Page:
Lessons I Learned as a Boy by Gordon B. Hinckley
Last night I had to deal with insomnia again and I killed the time reading Monsters & Mormons, an anthology of short stories dealing with Latter-day Saint characters encountering the supernatural. I have to say, it is FUNNY. Not the best writing, but there is some really hilarious material included. A companionship of Mormon missionaries deal with a zombie outbreak by doing “baptisms for the dead” after every kill. There’s a Western that reminds me of “The Searchers” only the red men are replaced with pale men (a necromancer and his shambling horde) and the hero can transform into The Thing. In another story a Mormon bishop is tasked by the prophet to hunt down demons. It’s deliciously irreverent at some points, and the message I’ve picked up from it is: “What’s so bad about taking our strange fantastical beliefs and throwing in a few more myths while we’re at it?” I was glad to see this. Mormon culture isn’t entirely headed in the wrong direction.
In other, more serious news, I was alerted by the Honest Atheist to some controversies happening over at Freethought Blogs. I subscribe to thunderf00t’s YouTube channel, so I was aware there had been some trouble over issues of sexism (or perceived sexism). I don’t really grasp the entire situation, but I did read some posts by PZ Meyers about thunderf00t’s removal as well as some reviews he has done concerning the work of Alain de Botton. I haven’t read or heard much about PZ Meyers… a year after my deconversion I’m still trying to understand the who’s who, you know… but my first impression was not good. I read a lot of straw man arguments and exaggerated ridicule of Alain de Botton, whose book Religion for Atheists I have recently purchased and devoured. I understand some of his criticisms, but he comes off so mean about it! He wants de Botton to look like a fool.
In my opinion, Alain de Botton does not deserve such attacks. After leaving the Mormon Church, I feel a great loss of community. The support structure that I have known my entire life doesn’t work for me now. Reading de Botton’s words, I finally feel as if that sense of community and meaning could be returned to me. I wouldn’t have to swallow any unsubstantiated truth claims to do so. The future secular society that de Botton imagines, that meets in temples dedicated to skeptics and humanists, that feasts with strangers while listening to secular sermons, that joins together to help their fellow men with their everyday problems… I could benefit from that. I don’t think I’m the only one. I don’t think every atheist needs to be a part of something like that, but I would appreciate it.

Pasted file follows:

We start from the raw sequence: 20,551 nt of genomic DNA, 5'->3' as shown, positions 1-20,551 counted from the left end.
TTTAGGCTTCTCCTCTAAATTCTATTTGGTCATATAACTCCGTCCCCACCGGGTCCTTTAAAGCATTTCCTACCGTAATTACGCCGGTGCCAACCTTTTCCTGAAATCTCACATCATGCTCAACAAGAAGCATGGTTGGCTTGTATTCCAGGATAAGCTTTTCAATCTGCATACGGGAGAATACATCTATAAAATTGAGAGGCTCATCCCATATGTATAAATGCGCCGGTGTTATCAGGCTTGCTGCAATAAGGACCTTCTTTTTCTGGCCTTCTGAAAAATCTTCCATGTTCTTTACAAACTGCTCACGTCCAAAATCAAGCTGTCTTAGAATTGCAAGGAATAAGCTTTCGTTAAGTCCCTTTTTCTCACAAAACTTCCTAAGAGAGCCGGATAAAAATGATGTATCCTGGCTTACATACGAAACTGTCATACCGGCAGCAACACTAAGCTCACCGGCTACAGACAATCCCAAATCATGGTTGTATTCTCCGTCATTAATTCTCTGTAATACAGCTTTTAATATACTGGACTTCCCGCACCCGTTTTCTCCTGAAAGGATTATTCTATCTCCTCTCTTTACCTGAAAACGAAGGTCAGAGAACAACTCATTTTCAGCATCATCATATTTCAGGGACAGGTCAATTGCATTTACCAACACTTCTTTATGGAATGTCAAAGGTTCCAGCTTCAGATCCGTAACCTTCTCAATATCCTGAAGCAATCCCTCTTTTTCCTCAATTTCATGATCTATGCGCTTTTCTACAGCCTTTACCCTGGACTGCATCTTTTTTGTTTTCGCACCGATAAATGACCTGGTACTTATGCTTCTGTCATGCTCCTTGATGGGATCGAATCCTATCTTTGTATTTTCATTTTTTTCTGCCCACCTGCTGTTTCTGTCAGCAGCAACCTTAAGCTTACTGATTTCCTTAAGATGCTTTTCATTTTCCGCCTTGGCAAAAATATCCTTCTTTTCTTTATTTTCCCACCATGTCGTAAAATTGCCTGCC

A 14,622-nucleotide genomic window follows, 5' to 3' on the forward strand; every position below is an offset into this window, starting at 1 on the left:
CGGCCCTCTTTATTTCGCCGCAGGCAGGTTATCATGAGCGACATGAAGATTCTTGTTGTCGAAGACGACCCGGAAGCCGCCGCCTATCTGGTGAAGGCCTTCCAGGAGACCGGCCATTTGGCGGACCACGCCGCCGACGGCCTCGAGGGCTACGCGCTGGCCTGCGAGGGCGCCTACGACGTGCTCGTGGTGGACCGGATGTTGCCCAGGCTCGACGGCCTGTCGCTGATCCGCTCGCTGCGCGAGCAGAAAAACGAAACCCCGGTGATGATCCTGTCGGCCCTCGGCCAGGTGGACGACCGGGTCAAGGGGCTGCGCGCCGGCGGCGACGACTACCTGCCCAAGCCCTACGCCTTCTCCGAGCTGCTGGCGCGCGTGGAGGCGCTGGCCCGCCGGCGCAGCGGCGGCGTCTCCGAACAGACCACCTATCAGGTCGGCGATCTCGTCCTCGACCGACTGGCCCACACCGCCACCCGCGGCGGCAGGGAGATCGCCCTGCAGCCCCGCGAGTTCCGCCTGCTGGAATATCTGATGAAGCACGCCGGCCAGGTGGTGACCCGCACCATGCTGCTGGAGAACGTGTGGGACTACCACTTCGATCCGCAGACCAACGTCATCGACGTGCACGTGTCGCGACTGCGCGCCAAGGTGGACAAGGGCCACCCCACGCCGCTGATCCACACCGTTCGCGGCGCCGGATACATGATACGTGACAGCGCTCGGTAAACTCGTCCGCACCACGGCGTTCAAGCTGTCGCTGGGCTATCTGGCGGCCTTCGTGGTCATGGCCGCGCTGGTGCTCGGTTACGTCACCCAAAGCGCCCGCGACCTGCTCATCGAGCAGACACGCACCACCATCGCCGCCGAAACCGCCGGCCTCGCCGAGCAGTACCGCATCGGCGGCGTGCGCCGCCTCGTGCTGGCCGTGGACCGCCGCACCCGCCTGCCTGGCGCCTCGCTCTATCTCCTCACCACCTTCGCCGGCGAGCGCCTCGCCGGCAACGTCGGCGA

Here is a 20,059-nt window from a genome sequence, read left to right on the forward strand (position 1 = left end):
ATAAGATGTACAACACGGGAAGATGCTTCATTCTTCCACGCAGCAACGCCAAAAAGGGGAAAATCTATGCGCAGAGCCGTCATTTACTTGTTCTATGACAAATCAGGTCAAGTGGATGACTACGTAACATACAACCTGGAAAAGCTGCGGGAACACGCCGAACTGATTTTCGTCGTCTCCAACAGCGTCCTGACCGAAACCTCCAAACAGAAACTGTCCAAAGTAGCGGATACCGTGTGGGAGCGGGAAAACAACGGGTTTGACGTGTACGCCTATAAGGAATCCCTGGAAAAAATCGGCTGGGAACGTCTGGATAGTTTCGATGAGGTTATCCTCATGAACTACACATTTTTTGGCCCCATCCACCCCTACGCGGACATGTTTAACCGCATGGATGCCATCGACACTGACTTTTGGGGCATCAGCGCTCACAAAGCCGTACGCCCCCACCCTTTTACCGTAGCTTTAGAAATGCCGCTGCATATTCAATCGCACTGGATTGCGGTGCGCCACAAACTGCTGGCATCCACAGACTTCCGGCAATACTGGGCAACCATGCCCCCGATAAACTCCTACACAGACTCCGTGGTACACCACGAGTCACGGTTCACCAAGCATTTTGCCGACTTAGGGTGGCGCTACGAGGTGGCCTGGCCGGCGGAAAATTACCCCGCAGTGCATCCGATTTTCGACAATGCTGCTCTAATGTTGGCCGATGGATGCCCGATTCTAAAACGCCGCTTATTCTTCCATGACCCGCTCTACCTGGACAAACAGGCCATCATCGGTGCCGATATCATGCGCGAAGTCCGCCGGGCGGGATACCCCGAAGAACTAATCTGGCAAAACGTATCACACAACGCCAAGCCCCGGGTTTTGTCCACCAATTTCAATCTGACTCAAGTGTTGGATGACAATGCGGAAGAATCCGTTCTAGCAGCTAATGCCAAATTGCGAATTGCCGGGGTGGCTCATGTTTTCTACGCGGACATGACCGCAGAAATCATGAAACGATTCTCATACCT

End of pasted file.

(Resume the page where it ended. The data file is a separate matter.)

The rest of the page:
Sean Faircloth of the Richard Dawkins Foundation once said, before you make public a criticism:
If it is about somebody in the secular movement – if it is about somebody on our team – let us do the evidence-based thing and contact that person directly, and then give them a chance to . . . offer evidence . . . so you might actually know before you click – before you say something negative to thousands of people. It’s really important for our movement.
Faircloth is probably the closest thing our movement has to an authorized strategist. He has a bold new vision for how we atheists can accomplish real change, not just in the U.S. but in the world. While some have objected to this suggestion of Faircloth’s, I think it’s something to pay attention to. We can’t waste so much time arguing between ourselves when we could be disproving creationists, theocrats and the religious right on their turf. What’s worse is making other distinguished atheists seem like idiots. Sure, theists have always been divided by infighting and have for thousands of years been trying to make each other look like imbeciles, but why should we? If we criticize one another, it should be because we love humanity and wouldn’t want to lead it astray.
I hope this movement I’ve fallen into can get it’s act together. Otherwise we won’t achieve much.